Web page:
© Cary Edmondson-USA TODAY Sports
MIAMI — The conclusion of Dee Ford’s time with the Kansas City Chiefs was not as bitter as it was made to seem. The Chiefs franchise tagged Ford at the end of the 2018 season after losing in the AFC Championship game, when Ford’s late offsides call was criticized as the defining reason Kansas City was eliminated.
After the Chiefs fired longtime defensive coordinator Bob Sutton, who ran a 3-4 scheme, and hired Steve Spagnuolo — who runs a 4-3 scheme and spent seven years with head coach Andy Reid with the Philadelphia Eagles — they immediately sought to trade Ford, viewing him as a bad scheme fit, and also considering the massive salary it would take to keep him.
Ford said on Tuesday that not only was the process amicable, but Reid — who said Ford is one of the best pass rushers in the NFL earlier on Tuesday — helped him in looking for a suitor.
“It was a great thing that Andy wanted to help orchestrate at the time. He wanted to help me go to a great place,” Ford said. “That’s what he understands about the game. He understands that you can’t keep everybody. So at the end of the day, that’s what I mean by there is no love lost. This is part of the game that I feel like a lot of people don’t understand because they feel like I hate them and they hate me. No, it’s part of the game.”
Reid, along with other Chiefs players, texted Ford when the trade (for the 49ers’ 2020 second-round draft pick) was completed. He reiterated that he understood the business side of the NFL.
“You see a lot of players to stay at certain teams, their whole career but for the most part you don’t always work out like that,” Ford said. “And so that doesn’t really mean, ‘Oh, they don’t like me,’ or nothing like that. It’s a business at the end of the day, and I’m a businessman at the end of the day, so that was just part of decision making that came with the game, that was nothing personal. You know, Andy texted me, ‘Congratulations.’ I got a bunch of congratulations from my old team after I signed.”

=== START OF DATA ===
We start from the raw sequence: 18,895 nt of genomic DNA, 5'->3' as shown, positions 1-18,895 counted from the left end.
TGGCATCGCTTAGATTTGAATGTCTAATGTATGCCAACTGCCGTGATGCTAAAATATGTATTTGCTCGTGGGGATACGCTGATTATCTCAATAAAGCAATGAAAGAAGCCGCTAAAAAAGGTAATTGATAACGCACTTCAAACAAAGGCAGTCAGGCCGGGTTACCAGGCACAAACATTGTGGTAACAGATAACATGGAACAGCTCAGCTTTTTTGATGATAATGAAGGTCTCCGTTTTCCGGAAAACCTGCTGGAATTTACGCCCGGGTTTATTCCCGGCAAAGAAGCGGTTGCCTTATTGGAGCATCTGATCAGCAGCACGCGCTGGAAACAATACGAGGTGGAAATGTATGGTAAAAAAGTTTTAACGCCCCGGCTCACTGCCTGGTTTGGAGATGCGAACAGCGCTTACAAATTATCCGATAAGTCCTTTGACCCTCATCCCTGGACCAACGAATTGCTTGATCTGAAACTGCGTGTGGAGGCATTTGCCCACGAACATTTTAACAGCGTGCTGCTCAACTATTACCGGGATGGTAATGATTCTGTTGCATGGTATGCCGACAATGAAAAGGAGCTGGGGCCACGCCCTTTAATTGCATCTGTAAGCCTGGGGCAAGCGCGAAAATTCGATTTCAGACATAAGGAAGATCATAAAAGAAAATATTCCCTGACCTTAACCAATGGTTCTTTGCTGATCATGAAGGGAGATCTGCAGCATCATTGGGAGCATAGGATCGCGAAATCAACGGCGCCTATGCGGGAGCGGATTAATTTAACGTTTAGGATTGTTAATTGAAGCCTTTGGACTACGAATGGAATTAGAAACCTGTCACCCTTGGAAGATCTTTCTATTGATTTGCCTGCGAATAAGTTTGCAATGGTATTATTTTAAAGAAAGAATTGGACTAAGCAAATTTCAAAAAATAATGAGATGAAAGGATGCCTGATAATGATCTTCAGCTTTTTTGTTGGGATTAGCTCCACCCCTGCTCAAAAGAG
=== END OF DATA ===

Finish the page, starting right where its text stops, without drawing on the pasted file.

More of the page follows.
The process of coming to the 49ers was a concerted effort, Ford said.
He pointed to the fact that he makes an effort to watch film of other team’s defensive lines and was aware of the quality in the 49ers’ ranks.
The attraction of the Bay Area was another selling point.
“As soon as we realized that we could listen to trade offers, we just looked around at teams that we knew needed edge rushers and were going after edge rushers in the draft,” Ford said. “And as soon as I heard San Francisco I’m like that’s definitely a place that I could go to. I would love to play in the Bay. I knew Saleh, Solomon Thomas, Arik Armstead, DeForest, D.J. Jones. I knew. I saw them on tape watched a lot of tape.
“So I’ve always seen them play on tape, so I already knew the talent that they had. And at the time they had Reuben Foster, I knew how crazy he was. And at the end of the day I’m like this is a great opportunity for me. They had a really good chance of getting Bosa at the time, having one or two top picks. I’m just like it’s a no brainer… I knew how lethal they were, I knew what type of year Buckner had, so I just had to jump on that opportunity.”